Friday, 22 June 2012

Olympic Countdown: The E Panel's top three Olympic WAG Bronzes

Svetlana Boginskaya, AA bronze, Seoul 1988

The first of the two great Svetlana’s (both similar in their statuesque presence, exaggerated presentation and diverse fan reaction) became a more exaggerated figure as her career continued. When Boginskaya’s name is first mentioned, a lot of people might conjure an image of her competing at the 1992 Barcelona Olympics, standing perhaps next to eventual AA champion Tatiana Gutsu.

But 1988 was her real AA performance, I think. Overshadowed by the head to head battle between Silivas and Shushunova, Bogi just got on with what she had to do and wowed us with wonderful performances, particularly on floor exercise.

More poignant, for me, is that I often thought Svetlana shined most as a compulsory gymnast, and the Seoul Olympics was the last AA competition before the introduction of new life.  One of the great robberies of that Olympic Games is that Bogi’s compulsory floor shared a score with Shushunova’s. Please.

Although I always loved Boginskaya, it is undeniable that the time between 1988 and 1992 brought a marked deterioration to her work. This might seem like an odd choice of words, given that the problem was mainly a lack of upgrades (most of her routines are virtually identical during this time period). Bogi lost the ability to keep up, and hence many think she began to coast on overscoring.  However no one could argue that this was the case in Seoul, and that is why this performance makes my top three Olympic bronze medals. 

Elena Produnova, BB Bronze, Sydney 2000

Often the legends don’t grace the medal records. I would be willing to be that Produnova’s name is mentioned more in gymnastics conversations, debates and memories than someone Like Gina Gogean, yet Produnova has three individual World and Olympic medals (of which this is probably the most prestigious) and Gogean has fifteen.

I would suggest that this is because the innovator is not always awarded. In some cases maybe the code hasn’t caught up with new approaches enough to fully reward them (although she put the double front vault to her feet in the 1999 event finals, she finished outside of the medals), or often taking the risks means taking the falls too.

Although Produnova was wonderfully unique on all apparatus (competing a bar routine during which she never separated her legs is one example) I always preferred her on beam. Her power and ingenuity were wonderful, and although the 1997-2000 quad is known for its lack of decent flight series on beam (apart from some notable examples), her routine in the EF was wonderful and justly rewarded with an individual Olympic medal.

The main reason I love her beam is her ability to stop all that flipping energy into a stone cold, stuck landing. Incredible. 

Dominique Dawes, FX Bronze, Atlanta 1996

Dawes epitomizes 90’s gymnastics, for me anyway. Big flight series, a 1.5 yurchenko vault, good bars and a strong double layout.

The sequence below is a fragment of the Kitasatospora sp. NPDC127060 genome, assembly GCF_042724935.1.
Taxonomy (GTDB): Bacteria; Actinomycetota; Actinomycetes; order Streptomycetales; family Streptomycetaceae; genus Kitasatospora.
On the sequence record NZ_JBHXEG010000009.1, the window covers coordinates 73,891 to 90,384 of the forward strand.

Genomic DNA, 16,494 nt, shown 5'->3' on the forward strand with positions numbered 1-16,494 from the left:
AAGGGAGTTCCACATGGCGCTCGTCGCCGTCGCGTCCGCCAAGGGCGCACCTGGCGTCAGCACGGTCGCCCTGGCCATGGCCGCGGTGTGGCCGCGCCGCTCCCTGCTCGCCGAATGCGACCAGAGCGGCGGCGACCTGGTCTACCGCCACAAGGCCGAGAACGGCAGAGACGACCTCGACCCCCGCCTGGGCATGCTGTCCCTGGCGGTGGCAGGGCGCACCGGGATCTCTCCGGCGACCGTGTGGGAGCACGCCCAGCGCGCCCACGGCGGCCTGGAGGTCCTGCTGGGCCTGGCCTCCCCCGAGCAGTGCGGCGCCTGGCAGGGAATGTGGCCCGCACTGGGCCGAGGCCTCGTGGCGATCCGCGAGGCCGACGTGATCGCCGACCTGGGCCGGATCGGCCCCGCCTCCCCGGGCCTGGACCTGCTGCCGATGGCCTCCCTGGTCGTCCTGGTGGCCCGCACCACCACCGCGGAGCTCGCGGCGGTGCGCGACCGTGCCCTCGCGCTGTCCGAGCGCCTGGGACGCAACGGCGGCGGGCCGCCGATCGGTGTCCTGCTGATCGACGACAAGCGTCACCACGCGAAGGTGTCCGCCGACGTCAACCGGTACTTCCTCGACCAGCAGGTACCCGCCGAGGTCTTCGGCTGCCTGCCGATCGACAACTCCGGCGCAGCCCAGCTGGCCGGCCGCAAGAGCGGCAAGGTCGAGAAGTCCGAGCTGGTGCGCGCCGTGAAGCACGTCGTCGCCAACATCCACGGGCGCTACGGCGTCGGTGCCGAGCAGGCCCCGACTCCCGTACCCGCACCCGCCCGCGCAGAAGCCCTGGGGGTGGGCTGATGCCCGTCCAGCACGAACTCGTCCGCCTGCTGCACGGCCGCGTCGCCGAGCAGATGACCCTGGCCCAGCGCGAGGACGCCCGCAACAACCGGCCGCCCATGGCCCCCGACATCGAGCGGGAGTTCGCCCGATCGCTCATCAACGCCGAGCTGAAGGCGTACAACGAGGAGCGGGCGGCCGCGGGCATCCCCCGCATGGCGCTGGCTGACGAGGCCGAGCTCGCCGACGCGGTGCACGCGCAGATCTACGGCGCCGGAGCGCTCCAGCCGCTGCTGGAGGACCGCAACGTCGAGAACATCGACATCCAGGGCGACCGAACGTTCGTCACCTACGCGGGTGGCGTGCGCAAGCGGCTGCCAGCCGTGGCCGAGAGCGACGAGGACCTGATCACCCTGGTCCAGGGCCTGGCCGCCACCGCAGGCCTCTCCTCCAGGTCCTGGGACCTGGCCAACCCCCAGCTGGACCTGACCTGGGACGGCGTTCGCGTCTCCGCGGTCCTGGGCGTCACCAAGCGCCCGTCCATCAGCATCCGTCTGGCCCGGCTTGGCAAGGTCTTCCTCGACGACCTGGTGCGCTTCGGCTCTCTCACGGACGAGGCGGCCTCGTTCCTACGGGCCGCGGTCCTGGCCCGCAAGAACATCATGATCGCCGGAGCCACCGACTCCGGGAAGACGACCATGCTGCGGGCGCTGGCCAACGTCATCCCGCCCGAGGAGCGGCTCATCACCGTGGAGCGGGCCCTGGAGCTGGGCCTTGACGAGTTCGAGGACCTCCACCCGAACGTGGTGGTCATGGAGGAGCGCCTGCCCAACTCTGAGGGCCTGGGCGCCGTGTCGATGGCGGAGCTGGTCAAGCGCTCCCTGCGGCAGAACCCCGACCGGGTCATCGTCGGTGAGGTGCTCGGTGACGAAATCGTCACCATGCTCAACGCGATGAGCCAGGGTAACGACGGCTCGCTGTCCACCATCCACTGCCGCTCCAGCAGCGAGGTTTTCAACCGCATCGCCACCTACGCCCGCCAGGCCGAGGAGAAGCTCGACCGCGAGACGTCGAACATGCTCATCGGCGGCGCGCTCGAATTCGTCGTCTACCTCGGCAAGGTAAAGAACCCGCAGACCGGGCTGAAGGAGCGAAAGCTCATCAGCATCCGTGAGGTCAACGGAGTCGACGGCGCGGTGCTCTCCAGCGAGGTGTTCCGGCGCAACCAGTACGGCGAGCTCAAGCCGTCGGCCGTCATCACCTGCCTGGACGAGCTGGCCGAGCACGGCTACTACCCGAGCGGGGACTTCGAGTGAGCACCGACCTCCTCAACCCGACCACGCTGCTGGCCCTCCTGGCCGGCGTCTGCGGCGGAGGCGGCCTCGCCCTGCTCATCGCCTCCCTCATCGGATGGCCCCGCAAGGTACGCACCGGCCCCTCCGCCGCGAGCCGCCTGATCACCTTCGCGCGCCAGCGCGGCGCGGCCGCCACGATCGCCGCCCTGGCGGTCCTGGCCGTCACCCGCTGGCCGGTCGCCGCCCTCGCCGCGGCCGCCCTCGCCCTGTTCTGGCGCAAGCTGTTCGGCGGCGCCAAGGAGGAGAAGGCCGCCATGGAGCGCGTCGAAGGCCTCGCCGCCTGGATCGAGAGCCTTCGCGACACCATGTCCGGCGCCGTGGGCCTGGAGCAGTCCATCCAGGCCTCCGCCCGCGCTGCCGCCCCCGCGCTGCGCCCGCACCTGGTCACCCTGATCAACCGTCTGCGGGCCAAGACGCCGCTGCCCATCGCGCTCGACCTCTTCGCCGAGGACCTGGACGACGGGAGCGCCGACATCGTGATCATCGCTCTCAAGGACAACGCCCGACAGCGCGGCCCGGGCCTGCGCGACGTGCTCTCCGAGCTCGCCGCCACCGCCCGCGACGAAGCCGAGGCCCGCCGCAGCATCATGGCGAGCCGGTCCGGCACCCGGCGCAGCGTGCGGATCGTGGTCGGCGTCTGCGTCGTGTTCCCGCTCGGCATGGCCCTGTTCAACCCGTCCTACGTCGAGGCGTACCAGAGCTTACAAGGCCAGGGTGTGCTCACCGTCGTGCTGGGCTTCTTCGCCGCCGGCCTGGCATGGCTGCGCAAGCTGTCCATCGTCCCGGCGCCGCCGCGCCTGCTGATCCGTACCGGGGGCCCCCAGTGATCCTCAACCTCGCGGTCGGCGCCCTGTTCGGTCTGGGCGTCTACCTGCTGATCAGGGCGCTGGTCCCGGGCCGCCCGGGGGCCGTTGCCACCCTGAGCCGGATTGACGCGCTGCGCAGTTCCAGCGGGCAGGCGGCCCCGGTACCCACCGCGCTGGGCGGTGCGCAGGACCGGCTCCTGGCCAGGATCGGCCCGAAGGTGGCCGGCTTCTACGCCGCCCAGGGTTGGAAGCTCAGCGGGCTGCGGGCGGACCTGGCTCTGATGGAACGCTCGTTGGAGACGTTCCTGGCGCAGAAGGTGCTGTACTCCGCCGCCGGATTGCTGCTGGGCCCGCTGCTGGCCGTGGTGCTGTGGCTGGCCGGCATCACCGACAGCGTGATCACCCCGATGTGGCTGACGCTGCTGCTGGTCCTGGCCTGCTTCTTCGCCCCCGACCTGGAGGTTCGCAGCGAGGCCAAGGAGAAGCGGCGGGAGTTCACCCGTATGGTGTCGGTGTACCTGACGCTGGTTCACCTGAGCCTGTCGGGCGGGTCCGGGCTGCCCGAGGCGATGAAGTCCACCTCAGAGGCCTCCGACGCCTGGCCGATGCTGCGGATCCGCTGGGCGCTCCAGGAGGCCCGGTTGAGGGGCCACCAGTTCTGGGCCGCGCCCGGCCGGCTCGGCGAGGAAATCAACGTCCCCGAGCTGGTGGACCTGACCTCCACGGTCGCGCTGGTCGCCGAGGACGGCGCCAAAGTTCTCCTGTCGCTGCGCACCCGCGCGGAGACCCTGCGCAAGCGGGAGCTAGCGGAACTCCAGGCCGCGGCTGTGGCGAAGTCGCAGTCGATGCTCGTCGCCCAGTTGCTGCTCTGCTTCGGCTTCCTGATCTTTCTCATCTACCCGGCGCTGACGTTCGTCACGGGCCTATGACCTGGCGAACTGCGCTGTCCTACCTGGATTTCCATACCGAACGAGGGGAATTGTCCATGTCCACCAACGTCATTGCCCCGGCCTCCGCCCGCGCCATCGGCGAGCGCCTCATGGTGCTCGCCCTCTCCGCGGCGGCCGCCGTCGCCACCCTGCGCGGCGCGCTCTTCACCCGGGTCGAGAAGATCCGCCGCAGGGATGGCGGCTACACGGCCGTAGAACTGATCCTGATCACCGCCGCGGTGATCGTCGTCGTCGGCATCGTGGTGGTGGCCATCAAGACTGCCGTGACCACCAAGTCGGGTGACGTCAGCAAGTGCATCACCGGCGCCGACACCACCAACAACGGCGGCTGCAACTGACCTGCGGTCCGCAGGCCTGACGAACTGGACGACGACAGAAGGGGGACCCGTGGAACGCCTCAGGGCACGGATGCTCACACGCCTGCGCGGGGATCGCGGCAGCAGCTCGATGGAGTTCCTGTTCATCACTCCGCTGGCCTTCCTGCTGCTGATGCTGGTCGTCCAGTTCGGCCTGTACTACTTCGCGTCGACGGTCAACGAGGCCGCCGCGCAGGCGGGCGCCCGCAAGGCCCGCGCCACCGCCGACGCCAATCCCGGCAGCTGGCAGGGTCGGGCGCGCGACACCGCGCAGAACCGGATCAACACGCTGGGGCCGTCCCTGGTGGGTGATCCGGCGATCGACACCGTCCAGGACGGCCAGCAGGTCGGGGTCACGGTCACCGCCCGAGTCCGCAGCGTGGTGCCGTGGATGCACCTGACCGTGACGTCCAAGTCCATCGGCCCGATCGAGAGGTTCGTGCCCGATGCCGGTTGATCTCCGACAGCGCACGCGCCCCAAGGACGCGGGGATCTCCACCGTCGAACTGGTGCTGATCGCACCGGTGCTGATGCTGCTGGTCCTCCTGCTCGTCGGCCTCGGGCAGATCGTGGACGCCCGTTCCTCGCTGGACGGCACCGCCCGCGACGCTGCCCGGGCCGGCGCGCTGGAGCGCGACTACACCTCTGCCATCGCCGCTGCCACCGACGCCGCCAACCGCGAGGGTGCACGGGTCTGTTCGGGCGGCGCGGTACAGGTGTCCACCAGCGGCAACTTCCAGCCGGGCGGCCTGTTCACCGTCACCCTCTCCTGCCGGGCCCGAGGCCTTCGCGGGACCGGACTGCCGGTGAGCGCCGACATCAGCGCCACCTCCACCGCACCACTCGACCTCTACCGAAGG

Yet she is another gymnast whose legacy and impact is betrayed by a lack of metal to back it up. In this case, though, the problem is entirely within Dominique’s head.

Shannon Miller is one of my ultimate favourites, and I believe she truly deserves her world titles. This is because there are two sides to gymnastic success: the things you can do in practice and the things you can do on the day. If one translates directly into the second, then you do well. If it doesn’t then you don’t, and that is that. However, there are times when you HAVE to acknowledge how close someone came or how sad a certain mistake was. For Dominique, this didn’t happen just once. It happened THREE TIMES in a World/Olympic AA competition where she could easily have medalled.

Obviously the most famous of these is her floor routines during the AA in 1996. There are just too many sad aspects here: the home crowd, the fact that her hardest pass was over, the fact that the fall came on the classic codewhore pass 2.5 punch which she had not struggled with historically.

The final insult, though, is the medal itself. Not only did Dawes have to accept that her mistakes cost her an individual AA medal on home soil, her bronze on floor became her only individual medal serving as a constant reminder of her capabilities. Still, it gave Dawes a well deserved individual Olympic record.

This is why Dawes made my top three: the interesting mixture of sadness and victory in a single medal. 

Saturday, 9 June 2012

US Nationals Day 1: a super-quick summary

VISA Championships: Day 1 in 100 words

Nastia misses bars. Lack of endurance and nerves bring her to grief: doesn’t compete dismount. 13.150. Comes back to smash beam, 15.100.

Jordyn ties Gabby for first. Messy beam and scary-ish vault but her best bars! Gabby: great bars and good floor, not too bad beam and vault.

Raisman: another day at the office. Solid, but overscored on floor (definitely the opinion splitter of the meet).

Maroney: Two wonderful vaults. Good floor, great 3.5 twist but struggles on 1.5 to double tuck.

Bross: OK bars but sat down Patterson.

Ross: Good

Finnegan: Great, Top Beamer. Stumble on floor, but pretty.

Quick Thoughts


I am not Marta, but if I was I would be expecting my specialist hopefuls to be in the top ranks. Rebecca Bross is being beaten by two AA workers, Anna Li isn’t cracking top 3 and Nastia Liukin finished last. Bridget Sloan looked thrilled after her bars routine, which was really rather good.

Can’t fault Nastia Liukin here, she was awesome. Looked like she had glue on her feet and moved quicker than she has in a long time. Will it get her to London? No, but it improves her case after bars. Alicia Sacramone took second place against the odds, looking very competent with a lovely new sheep jump I would never have assumed would suit her body type. Rebecca Bross is starting to make her dismount look like it is supposed to be sat down. With so little time, what chance now?